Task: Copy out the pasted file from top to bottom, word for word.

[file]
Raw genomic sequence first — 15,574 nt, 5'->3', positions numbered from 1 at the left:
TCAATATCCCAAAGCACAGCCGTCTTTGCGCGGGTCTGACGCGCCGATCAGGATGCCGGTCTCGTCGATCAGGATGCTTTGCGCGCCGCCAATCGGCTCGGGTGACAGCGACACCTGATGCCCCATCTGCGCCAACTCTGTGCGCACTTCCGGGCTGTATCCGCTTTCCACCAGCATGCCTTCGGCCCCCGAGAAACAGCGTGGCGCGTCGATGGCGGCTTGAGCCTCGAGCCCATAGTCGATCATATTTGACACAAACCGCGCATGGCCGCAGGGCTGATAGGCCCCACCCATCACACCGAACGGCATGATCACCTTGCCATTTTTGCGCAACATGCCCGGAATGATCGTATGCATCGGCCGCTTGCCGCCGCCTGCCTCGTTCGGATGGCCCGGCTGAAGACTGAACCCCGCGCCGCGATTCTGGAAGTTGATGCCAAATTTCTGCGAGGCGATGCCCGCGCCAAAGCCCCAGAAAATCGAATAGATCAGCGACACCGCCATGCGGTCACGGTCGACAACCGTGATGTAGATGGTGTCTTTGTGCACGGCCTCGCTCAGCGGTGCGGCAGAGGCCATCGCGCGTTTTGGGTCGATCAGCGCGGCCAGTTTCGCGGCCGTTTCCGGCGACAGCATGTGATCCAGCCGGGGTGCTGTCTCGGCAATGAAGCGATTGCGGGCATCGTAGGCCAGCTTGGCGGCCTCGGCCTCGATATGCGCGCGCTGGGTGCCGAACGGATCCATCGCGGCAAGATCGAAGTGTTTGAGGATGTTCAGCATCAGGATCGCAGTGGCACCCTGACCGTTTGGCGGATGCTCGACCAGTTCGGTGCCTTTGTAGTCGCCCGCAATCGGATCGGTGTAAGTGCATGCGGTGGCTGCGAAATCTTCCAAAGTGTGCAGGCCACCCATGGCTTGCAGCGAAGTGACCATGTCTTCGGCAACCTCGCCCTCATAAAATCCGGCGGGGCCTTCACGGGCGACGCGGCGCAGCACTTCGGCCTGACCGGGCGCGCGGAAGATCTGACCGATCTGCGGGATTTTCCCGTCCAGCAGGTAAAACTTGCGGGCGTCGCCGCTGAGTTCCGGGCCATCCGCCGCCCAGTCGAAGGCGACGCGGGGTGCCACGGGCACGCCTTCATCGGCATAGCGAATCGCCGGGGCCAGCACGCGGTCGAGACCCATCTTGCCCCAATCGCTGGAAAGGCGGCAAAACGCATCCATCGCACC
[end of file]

Raw genomic sequence first — 15,574 nt, 5'->3', positions numbered from 1 at the left:
TCAATATCCCAAAGCACAGCCGTCTTTGCGCGGGTCTGACGCGCCGATCAGGATGCCGGTCTCGTCGATCAGGATGCTTTGCGCGCCGCCAATCGGCTCGGGTGACAGCGACACCTGATGCCCCATCTGCGCCAACTCTGTGCGCACTTCCGGGCTGTATCCGCTTTCCACCAGCATGCCTTCGGCCCCCGAGAAACAGCGTGGCGCGTCGATGGCGGCTTGAGCCTCGAGCCCATAGTCGATCATATTTGACACAAACCGCGCATGGCCGCAGGGCTGATAGGCCCCACCCATCACACCGAACGGCATGATCACCTTGCCATTTTTGCGCAACATGCCCGGAATGATCGTATGCATCGGCCGCTTGCCGCCGCCTGCCTCGTTCGGATGGCCCGGCTGAAGACTGAACCCCGCGCCGCGATTCTGGAAGTTGATGCCAAATTTCTGCGAGGCGATGCCCGCGCCAAAGCCCCAGAAAATCGAATAGATCAGCGACACCGCCATGCGGTCACGGTCGACAACCGTGATGTAGATGGTGTCTTTGTGCACGGCCTCGCTCAGCGGTGCGGCAGAGGCCATCGCGCGTTTTGGGTCGATCAGCGCGGCCAGTTTCGCGGCCGTTTCCGGCGACAGCATGTGATCCAGCCGGGGTGCTGTCTCGGCAATGAAGCGATTGCGGGCATCGTAGGCCAGCTTGGCGGCCTCGGCCTCGATATGCGCGCGCTGGGTGCCGAACGGATCCATCGCGGCAAGATCGAAGTGTTTGAGGATGTTCAGCATCAGGATCGCAGTGGCACCCTGACCGTTTGGCGGATGCTCGACCAGTTCGGTGCCTTTGTAGTCGCCCGCAATCGGATCGGTGTAAGTGCATGCGGTGGCTGCGAAATCTTCCAAAGTGTGCAGGCCACCCATGGCTTGCAGCGAAGTGACCATGTCTTCGGCAACCTCGCCCTCATAAAATCCGGCGGGGCCTTCACGGGCGACGCGGCGCAGCACTTCGGCCTGACCGGGCGCGCGGAAGATCTGACCGATCTGCGGGATTTTCCCGTCCAGCAGGTAAAACTTGCGGGCGTCGCCGCTGAGTTCCGGGCCATCCGCCGCCCAGTCGAAGGCGACGCGGGGTGCCACGGGCACGCCTTCATCGGCATAGCGAATCGCCGGGGCCAGCACGCGGTCGAGACCCATCTTGCCCCAATCGCTGGAAAGGCGGCAAAACGCATCCATCGCACC